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Don't Run Your Dog Into The Ground! Pet Dangers and Running With Your Dog

Posted December 21, 2014 in Dog Checkups & Preventive Care

Girl jogging with her dog

Dr. Justine Lee is a board-certified emergency critical care veterinary specialist, and is the CEO of VetGirl. For more from Dr. Lee, find her on Facebook!

Last week, I talked about running with your dog. After all, it’s a great way for you to bond with your four-legged family member, to mentally and physically stimulate him, and to help keep you in shape too! However, before just jumping right into it, there are a few pet dangers that you need to be aware of that occur when you exercise with your dog, including the top three that I see:

  • Heat stroke
  • Pad abrasions
  • Soreness

Heat stroke
When it comes to deciding when to take your dog out for a stroll, rollerblade, run, or trot, my general rule stems from working with sled dogs. If the temperature plus humidity added together are greater than 150, it’s too hot for your dog! For example:

Temperature:  75°F 
Humidity level: 80% 

75 + 80 = 155 

In my opinion, this is too hot to run! If you want to torture yourself and run, go for it. But, in general, only do intense exercise with your dog if it’s < 150.

Keep in mind that dogs can potentially overheat more, as compared to humans. Here are a few reasons why they can overheat:

  • They have fur! Imagine running with a fleece on in that same weather you’re about to subject your dog to.
  • They lack the rapid heat loss from sweat (e.g., as they only have sweat pads in their paws).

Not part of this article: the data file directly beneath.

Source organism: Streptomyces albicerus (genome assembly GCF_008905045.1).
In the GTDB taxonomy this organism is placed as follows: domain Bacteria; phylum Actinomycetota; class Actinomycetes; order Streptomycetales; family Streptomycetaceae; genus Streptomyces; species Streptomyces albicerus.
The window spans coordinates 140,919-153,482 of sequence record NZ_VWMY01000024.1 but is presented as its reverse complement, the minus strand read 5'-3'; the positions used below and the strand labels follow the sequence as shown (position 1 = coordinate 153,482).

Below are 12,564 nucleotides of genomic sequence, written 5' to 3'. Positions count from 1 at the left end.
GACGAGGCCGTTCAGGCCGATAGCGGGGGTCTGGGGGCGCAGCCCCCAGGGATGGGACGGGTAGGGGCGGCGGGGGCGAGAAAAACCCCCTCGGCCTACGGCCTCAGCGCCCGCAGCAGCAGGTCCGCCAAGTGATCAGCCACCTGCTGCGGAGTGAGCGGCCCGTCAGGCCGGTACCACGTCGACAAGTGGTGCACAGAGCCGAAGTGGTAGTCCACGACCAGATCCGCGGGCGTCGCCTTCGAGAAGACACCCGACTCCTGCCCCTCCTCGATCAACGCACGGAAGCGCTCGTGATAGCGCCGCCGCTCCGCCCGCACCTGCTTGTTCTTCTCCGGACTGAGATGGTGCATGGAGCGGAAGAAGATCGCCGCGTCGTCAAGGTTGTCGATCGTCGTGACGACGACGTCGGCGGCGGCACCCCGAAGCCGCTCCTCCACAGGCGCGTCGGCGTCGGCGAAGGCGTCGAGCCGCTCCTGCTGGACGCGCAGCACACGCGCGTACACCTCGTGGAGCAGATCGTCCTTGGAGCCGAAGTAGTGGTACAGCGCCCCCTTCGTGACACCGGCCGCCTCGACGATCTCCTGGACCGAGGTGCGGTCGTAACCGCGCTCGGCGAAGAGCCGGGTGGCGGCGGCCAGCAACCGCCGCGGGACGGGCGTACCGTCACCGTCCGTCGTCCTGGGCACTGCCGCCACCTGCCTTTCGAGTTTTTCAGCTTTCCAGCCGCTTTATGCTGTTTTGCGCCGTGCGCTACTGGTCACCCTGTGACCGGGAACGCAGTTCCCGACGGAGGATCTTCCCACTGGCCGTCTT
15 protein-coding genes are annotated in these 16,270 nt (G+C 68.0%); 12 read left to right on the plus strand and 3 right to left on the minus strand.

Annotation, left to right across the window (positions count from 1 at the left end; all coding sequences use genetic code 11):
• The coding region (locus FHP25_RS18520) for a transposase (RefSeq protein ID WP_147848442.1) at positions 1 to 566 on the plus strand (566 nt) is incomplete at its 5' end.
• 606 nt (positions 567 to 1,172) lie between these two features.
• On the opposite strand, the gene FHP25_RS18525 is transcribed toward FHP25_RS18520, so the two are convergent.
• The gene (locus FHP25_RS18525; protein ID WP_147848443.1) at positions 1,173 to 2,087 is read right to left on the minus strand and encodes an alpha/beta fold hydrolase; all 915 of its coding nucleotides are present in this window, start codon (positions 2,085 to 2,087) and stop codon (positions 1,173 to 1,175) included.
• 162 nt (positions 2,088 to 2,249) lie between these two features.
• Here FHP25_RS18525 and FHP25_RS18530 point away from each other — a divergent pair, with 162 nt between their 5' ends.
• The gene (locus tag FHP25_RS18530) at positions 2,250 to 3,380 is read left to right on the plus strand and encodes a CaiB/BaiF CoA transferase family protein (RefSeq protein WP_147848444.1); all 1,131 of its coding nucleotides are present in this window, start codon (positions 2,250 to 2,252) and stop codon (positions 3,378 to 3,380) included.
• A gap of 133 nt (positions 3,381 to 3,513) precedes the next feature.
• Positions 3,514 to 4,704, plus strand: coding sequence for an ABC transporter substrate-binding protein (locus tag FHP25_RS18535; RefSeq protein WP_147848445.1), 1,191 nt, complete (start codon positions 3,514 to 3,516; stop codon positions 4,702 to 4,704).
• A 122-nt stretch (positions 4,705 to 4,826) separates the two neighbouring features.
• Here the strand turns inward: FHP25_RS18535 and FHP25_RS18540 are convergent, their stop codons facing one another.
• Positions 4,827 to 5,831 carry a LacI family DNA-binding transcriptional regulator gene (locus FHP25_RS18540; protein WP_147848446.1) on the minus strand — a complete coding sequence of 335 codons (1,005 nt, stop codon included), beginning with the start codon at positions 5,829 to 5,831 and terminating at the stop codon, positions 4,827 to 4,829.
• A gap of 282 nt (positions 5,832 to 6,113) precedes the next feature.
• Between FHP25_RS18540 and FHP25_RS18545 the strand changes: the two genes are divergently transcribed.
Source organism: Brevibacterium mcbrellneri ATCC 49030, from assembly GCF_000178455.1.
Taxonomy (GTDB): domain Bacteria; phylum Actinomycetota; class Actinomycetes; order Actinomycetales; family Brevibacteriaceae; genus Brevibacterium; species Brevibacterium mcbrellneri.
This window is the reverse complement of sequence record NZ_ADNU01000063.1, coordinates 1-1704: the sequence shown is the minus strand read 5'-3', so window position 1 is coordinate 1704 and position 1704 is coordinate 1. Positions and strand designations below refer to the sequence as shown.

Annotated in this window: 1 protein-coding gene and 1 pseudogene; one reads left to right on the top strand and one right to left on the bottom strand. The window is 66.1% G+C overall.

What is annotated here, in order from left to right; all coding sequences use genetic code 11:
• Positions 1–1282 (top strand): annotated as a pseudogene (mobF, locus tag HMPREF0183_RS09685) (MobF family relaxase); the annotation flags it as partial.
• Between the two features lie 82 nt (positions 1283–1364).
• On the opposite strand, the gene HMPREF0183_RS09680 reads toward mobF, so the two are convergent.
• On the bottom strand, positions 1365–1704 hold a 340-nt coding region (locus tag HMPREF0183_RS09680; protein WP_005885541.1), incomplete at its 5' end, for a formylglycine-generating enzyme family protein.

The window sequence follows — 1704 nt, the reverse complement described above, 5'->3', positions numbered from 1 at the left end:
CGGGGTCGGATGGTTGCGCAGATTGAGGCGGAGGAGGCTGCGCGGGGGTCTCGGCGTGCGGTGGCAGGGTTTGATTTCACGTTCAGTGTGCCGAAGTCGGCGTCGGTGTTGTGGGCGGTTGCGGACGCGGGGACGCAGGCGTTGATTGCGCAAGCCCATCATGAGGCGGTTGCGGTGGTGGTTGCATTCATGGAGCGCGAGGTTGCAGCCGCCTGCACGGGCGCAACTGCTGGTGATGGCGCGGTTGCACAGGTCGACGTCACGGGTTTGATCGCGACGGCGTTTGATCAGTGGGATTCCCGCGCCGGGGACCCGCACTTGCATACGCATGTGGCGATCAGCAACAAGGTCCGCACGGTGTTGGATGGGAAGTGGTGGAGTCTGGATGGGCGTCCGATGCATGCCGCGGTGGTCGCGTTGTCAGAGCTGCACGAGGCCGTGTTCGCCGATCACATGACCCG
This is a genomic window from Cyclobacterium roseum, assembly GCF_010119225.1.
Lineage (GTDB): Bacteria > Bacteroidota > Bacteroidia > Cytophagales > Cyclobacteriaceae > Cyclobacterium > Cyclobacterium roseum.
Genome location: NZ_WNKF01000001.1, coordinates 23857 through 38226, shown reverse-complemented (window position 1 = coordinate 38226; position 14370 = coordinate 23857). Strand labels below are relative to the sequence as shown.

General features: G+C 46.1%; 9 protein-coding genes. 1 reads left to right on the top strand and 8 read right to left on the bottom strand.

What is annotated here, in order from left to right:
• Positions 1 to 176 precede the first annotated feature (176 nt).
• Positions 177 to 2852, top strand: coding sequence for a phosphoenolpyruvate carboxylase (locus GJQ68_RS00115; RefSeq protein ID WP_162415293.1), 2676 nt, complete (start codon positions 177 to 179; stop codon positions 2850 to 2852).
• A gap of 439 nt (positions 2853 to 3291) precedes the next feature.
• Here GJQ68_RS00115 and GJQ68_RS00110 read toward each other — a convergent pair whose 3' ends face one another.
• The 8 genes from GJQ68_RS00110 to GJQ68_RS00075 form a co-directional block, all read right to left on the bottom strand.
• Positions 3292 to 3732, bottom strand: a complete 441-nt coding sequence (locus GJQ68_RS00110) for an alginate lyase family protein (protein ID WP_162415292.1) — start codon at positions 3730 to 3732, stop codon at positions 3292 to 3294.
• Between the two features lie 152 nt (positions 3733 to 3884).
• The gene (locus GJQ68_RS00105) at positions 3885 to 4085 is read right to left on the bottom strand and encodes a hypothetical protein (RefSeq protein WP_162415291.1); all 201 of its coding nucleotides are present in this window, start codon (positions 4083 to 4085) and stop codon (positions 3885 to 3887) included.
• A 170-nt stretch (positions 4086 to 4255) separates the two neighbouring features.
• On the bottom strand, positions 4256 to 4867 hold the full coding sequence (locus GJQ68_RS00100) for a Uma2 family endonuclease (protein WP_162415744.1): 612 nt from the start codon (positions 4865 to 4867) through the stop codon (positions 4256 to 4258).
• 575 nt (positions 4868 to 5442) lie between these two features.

• They don’t know how to pace themselves appropriately (e.g., they’re so excited they are running all over the place initially): "Yeah! We’re going on a run!!!!!"
  • They can’t say no to you (e.g., if I were your running partner and you made me run past 6 miles, I’d verbally turn you down in a second!).
  • They have extra insulation. 40-60% of our pets are obese nowadays, and while we want you to exercise them, that added fat provides additional insulation, predisposing your pet to overheating. I still want you exercising your pet, but take it slow to help them shed that fat!
  • They have been bred to not breathe well. Certain breeds with brachycephalic disease (e.g., the smooshed in face) typically can’t exchange gas and heat well. They are much more predisposed to overheating. My rule: if your dog snores, he’s likely brachycephalic and shouldn’t run in heat!

When in doubt, exercise during non-peak heat hours…

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Justine has more than 18 years of experience in the veterinary industry and is a board-certified emergency critical care veterinary specialist and toxicologist as well as the CEO and founder of Vetgirl. She is also a founding member of IDEXX’s Pet Health Network team.